Q:

How do blizzards form?

A:

Quick Answer

A blizzard requires three things to form: temperatures below freezing at ground level and in the clouds to allow snow to form, enough moisture to allow clouds and eventually snow to form, and a mass of warm air rising over a mass of cold air that creates strong winds. Bizzards are typically formed when a high-pressure system meets a low-pressure system.

Continue Reading

Full Answer

Not every severe snowstorm is considered a blizzard, and in fact, a blizzard doesn't even need to involve much snow. The National Weather Service has a set of three criteria that must be met for a storm to be considered a blizzard. First, there needs to be blowing or falling snow that results in a reduction of visibility to less than one-quarter of a mile. Second, the storm needs to produce sustained winds or frequent wind gusts in excess of 35 mph, and finally, the previous two conditions need to continue for at least three hours.

Many blizzards do not involve heavy or wet snow but instead very light snow, which has quite minimal water content and easily is blown around by the wind. Even though the East Coast of the United States typically gets more snow, blizzards are much more common in the northern Midwest due to the high wind factor in that area.

Learn more about Storms

Related Questions

  • Q:

    How much damage does a blizzard do?

    A:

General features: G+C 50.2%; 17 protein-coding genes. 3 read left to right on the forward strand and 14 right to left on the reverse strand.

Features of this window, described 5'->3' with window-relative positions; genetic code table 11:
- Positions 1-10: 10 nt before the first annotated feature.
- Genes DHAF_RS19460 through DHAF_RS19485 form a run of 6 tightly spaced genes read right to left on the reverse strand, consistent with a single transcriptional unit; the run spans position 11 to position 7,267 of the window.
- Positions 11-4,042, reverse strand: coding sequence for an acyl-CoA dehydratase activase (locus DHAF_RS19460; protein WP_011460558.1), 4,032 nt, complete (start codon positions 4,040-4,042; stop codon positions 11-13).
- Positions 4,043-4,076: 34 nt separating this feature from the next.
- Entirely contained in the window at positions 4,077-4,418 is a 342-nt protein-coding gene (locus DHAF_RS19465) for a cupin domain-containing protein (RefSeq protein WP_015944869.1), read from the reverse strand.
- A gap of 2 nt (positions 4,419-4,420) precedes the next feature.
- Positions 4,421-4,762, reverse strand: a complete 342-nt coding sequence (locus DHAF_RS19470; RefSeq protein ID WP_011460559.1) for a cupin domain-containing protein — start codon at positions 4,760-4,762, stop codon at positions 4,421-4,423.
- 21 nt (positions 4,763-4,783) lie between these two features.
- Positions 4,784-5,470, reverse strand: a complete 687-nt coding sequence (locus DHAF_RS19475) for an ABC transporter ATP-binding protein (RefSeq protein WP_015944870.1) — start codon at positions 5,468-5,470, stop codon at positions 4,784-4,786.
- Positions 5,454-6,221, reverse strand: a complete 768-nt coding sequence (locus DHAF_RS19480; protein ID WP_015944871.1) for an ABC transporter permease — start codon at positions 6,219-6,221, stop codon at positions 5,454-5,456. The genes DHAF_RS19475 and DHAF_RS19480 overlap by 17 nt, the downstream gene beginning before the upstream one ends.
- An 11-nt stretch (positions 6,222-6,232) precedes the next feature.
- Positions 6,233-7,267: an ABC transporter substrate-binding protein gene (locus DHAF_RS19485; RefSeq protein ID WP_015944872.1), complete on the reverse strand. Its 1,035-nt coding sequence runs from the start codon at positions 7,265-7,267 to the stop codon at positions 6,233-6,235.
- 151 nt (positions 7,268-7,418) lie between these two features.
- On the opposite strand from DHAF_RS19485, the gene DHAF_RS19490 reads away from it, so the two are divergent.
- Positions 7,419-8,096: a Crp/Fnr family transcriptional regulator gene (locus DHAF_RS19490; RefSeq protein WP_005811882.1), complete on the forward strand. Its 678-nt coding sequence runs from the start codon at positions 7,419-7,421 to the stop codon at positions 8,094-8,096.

A blizzard's strong winds can knock down trees, power lines and utility poles. Coastal storms can cause flooding and beach erosion. Blizzards occurring in the west may produce damage to roofs and other structures due to high winds gusting to 100 mph, or more, off mountaintops.

    Full Answer >
    Filed Under:
  • Q:

    What are some facts about blizzards?

    A:

    Blizzards are winter storms characterized by blowing snow, less than quarter of a mile of visibility outdoors and strong winds moving 35 mph or faster, according to the National Weather Service. The word "blizzard" once referenced a powerful cannon or musket shot, but in the 1870s, an Iowa newspaper coined the term for a snowstorm.

    Full Answer >
    Filed Under:
  • Q:

    What damage do blizzards cause?

    A:

    The weight of the fallen snow during a blizzard may collapse roofs or bring down trees, power lines or telephone lines. The snow also may result in dangerous driving and whiteout conditions, leading motorists to get into accidents or to become lost or stranded. Blizzards may bring extremely cold temperatures, which increase the risk of frostbite. Cold temperatures can also cause water pipes to freeze.

    Full Answer >
    Filed Under:
  • Q:

    How do meteorologists predict blizzards?

    A:

    Meteorologists track and predict weather conditions using state-of-the-art computer analysis equipment that provides them with current information about atmospheric conditions, wind currents, temperatures, precipitation and more. The information collected is used to create different possible scenarios or models. These are used as the basis for most weather predictions.

    Full Answer >
    Filed Under:

Explore